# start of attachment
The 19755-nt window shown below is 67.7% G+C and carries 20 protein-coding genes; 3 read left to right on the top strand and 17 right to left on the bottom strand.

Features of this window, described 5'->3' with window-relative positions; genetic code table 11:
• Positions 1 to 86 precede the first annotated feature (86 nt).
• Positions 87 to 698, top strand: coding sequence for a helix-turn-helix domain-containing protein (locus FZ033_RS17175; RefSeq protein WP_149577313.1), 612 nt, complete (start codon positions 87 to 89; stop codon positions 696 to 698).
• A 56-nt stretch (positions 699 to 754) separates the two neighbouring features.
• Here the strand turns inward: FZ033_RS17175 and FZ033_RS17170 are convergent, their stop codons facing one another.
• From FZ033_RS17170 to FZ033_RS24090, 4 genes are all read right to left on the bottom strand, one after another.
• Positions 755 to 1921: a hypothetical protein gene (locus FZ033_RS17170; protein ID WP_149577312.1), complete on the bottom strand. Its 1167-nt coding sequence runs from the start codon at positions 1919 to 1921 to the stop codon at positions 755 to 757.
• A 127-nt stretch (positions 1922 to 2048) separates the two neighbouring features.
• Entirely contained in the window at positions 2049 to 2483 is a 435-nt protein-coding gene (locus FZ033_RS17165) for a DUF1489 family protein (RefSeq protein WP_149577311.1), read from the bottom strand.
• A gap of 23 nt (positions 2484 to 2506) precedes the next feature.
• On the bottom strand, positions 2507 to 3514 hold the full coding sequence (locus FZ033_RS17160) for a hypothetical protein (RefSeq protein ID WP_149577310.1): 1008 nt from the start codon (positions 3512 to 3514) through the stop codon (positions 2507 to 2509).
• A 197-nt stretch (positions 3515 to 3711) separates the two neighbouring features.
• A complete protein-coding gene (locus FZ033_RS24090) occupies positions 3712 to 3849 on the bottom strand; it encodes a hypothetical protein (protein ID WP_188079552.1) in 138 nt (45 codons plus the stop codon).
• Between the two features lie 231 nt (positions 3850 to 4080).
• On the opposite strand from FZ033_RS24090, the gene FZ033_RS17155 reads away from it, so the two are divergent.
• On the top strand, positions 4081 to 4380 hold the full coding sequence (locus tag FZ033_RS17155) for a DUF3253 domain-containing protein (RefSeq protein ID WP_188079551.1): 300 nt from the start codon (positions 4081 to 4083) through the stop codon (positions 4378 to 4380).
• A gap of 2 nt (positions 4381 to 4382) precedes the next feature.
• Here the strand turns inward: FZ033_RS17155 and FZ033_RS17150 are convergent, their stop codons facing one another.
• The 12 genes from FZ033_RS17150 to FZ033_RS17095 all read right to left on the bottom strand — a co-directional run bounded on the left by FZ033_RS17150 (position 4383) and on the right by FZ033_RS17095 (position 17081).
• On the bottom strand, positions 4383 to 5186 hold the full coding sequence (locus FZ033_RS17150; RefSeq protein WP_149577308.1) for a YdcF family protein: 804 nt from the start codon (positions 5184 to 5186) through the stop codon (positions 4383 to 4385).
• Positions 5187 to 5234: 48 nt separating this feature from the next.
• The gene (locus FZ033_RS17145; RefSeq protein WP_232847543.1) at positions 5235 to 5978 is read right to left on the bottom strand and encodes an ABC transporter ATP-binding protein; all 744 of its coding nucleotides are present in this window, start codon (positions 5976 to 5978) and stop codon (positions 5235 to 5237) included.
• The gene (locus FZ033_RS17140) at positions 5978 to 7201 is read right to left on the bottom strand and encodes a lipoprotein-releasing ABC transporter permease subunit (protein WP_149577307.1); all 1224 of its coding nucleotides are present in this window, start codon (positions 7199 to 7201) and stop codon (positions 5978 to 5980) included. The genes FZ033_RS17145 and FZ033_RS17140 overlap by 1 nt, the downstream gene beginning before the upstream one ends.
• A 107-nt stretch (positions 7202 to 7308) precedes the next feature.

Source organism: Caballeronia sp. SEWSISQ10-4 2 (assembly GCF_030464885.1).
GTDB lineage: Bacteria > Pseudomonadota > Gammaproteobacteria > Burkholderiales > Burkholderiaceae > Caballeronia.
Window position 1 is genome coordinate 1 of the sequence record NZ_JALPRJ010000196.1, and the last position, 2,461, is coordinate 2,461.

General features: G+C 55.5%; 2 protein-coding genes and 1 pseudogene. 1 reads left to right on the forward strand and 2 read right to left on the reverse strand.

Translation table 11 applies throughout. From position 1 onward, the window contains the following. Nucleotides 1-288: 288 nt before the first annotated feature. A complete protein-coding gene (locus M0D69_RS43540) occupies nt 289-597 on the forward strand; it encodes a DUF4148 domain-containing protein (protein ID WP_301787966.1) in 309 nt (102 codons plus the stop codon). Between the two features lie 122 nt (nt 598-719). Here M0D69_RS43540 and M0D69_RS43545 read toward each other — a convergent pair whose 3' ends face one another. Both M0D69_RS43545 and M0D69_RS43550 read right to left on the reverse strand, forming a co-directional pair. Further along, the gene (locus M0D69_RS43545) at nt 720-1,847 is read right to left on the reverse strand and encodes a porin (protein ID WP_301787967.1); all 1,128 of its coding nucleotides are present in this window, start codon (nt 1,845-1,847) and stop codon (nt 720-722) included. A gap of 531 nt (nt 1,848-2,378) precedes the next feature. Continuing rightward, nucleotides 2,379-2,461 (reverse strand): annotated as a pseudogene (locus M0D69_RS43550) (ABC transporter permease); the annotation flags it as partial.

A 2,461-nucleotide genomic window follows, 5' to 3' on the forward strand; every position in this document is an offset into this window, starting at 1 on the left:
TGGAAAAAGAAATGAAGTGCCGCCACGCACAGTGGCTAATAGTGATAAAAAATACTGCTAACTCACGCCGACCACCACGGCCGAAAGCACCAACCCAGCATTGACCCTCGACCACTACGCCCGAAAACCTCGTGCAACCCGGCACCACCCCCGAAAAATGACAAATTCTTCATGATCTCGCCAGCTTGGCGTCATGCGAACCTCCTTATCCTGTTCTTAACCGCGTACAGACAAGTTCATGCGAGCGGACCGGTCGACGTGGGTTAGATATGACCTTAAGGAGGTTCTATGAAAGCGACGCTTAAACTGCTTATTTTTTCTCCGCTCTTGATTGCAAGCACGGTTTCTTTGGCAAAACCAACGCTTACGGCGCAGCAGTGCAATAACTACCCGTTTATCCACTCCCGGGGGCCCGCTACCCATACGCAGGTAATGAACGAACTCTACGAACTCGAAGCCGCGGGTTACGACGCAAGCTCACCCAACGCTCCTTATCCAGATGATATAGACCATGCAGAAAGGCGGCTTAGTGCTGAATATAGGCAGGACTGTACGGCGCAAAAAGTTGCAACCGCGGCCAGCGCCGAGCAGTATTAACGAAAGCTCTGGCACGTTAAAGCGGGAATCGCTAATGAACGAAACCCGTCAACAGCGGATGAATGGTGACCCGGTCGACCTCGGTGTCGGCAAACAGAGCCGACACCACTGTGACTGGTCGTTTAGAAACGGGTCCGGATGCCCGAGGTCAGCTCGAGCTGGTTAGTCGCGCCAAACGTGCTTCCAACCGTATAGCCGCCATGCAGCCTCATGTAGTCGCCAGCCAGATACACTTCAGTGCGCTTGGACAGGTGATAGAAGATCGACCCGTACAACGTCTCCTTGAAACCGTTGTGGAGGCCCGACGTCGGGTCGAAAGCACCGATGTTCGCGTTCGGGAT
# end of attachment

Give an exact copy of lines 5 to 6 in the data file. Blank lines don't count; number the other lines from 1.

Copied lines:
• A 56-nt stretch (positions 699 to 754) separates the two neighbouring features.
• Here the strand turns inward: FZ033_RS17175 and FZ033_RS17170 are convergent, their stop codons facing one another.